This year, the National Council for Social Studies had its annual conference in Facing History's home town of Boston. Teachers from around the country flew in - including many Facing History teachers who presented, attended sessions, and stopped by the booth. I got to go too!
I loved attending conferences like this as a teacher. Inspiration abounds from colleagues and keynotes alike...
- DOCUMENTED - the film about Jose Antonio Vargas coming out about not having legal papers for US residency.
- NICHOLAS KRISTOF - who, with his wife Sheryl WuDunn, has created the upcoming series, "A Path Appears" to highlight that action in the face of injustice IS possible.
- REDESIGNING CIVIC EDUCATION IN A DIGITAL AGE - a session that left me with more questions than answers around the theme of how civic engagement is changing. That's good, right?
- FACING HISTORY AND OURSELVES - yes, us! With this conference in our backyard, there were so many staff members and teachers involved and new resources highlighted.
In the goal of keeping the inspiration flowing, I wanted to share a few highlights, starting with keynote speaker and Facing History friend, Pulitzer Prize-winning journalist Nicholas Kristof.
Many Facing History teachers will recognize Kristof's name from one of our resources, Journalism in a Digital Age. Kristof takes a very specific approach in writing about issues of combining an individual story to activate our empathy and statistics or broader facts that inform about the systemic problems. I heard him do this multiple times in this keynote as well. Highlighting the power of education - and noting that 60 million children worldwide who should be able to be in primary school are not - Kristof introduced us to Eunice:
I could watch Eunice every day!
We also heard a keynote address from Jose Antonio Vargas, and were able to see his film, Documented. For me, the sign of a great session is when thoughts or questions stay with me long afterwards. So here are two that I am still pondering:
- In high school, Jose came to the realizations both that he is gay and that he was undocumented. "I couldn't be in the closet about two things at once," he shared with us in his address, "and it was easier to come out about being gay."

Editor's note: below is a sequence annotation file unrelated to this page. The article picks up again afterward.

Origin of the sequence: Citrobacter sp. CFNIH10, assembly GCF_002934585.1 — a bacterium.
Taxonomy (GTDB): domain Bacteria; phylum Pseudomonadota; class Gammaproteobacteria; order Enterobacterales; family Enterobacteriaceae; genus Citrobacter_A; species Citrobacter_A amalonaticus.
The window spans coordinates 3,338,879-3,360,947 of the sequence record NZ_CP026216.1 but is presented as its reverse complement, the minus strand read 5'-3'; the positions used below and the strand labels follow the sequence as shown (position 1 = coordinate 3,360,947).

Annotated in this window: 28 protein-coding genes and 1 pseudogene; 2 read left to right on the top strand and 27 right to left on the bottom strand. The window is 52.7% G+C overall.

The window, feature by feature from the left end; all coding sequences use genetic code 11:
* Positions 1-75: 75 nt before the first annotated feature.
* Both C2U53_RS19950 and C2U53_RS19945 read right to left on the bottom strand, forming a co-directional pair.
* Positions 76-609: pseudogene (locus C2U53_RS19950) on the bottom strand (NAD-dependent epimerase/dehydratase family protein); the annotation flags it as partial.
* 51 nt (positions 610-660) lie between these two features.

- One of the campaigns Jose's work has led to, is an effort to spark conversation about how we define "American." How DO we define "American" in our daily walk and conversation?
And speaking of questions,
- How/where did you learn about civic life?
- What did you learn?
- Did it prepare you to engage civically today?
These were some of the questions posed to us in a session with Mills College, University of Chicago, and Project Zero/Harvard University faculty, exploring "Redesigning Civic Education in a Digital Age." How do we, today, educate our students for "participatory politics"? Many of the core practices - investigation, dialogue, mobilization - are not new, but the way we can do them have changed in a digital age, and in many cases our students are leading this exploration of new methods of participation.
- Teaching To Kill a Mockingbird raised high interest - and will probably get some of the Social Studies teachers new friends in their English departments since posters were available at the Facing History booth. Click here for the guide and information about upcoming workshops online and face-to-face.
- Exploring the fragility of democracy and the legacy of "race" through the post-Civil War Reconstruction Era? We have a guide for that coming out, too! Right now the best way to explore it is to come to a workshop. Click here for Southern California's workshop in March.
- We've also just published a book about the Nanjing Atrocities during World War II. The anniversary of the start of these atrocities is December 13th. Click here to learn more.
I could keep going with Ken Burns and his comment that he "wakes the dead" for a living, thereby bringing history to life for us, the grandson of Cesar Chavez sharing that he knew Cesar first as his "goofy grandfather" before being inspired by his activism, the descendant of Frederick Douglass trying to convince fellow students that he was not making stories up when he shared his family tree at school, and so many teachers sharing great ideas all the way through. Michelle Herczog, our very own LA County Office of Education History-Social Science guru, deserves a special shout-out as the President of NCSS who led the effort to put all of this together. A great gift to be inspired going into the Winter Break!